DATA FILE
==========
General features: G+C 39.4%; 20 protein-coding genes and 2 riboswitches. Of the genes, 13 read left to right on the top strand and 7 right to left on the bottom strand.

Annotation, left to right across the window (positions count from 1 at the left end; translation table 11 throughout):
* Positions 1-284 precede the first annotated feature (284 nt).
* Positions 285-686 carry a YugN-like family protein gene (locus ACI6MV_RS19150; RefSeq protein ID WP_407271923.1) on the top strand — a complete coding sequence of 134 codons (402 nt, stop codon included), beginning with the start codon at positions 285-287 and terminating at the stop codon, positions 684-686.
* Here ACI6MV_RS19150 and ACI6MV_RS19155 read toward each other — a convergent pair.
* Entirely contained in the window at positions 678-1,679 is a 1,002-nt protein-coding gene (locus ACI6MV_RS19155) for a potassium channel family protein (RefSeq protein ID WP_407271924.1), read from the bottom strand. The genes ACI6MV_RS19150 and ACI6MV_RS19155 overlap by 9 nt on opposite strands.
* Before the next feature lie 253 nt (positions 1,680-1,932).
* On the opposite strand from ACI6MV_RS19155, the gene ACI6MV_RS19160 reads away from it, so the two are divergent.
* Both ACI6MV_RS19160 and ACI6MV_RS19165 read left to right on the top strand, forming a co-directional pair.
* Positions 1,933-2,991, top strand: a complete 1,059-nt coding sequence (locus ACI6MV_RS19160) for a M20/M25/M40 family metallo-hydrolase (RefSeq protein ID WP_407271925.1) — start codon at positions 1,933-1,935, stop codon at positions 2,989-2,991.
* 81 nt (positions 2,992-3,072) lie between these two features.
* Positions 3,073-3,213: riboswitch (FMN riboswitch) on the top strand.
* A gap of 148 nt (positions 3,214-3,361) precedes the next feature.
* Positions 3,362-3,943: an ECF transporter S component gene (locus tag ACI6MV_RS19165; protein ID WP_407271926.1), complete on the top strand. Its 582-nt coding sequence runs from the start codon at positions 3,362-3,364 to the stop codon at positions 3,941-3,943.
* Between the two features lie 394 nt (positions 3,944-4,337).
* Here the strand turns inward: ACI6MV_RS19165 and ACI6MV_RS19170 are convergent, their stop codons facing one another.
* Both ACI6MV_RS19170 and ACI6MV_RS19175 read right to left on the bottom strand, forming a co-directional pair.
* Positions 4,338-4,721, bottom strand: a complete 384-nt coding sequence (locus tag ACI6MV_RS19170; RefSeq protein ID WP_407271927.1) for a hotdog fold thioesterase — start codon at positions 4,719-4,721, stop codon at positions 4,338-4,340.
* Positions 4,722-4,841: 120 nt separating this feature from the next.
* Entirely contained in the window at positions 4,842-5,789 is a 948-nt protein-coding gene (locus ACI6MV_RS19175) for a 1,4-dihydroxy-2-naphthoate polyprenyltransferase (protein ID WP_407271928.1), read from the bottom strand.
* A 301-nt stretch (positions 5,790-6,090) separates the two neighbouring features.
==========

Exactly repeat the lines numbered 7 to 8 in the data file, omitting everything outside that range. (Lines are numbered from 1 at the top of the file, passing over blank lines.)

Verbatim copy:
* Before the next feature lie 253 nt (positions 1,680-1,932).
* On the opposite strand from ACI6MV_RS19155, the gene ACI6MV_RS19160 reads away from it, so the two are divergent.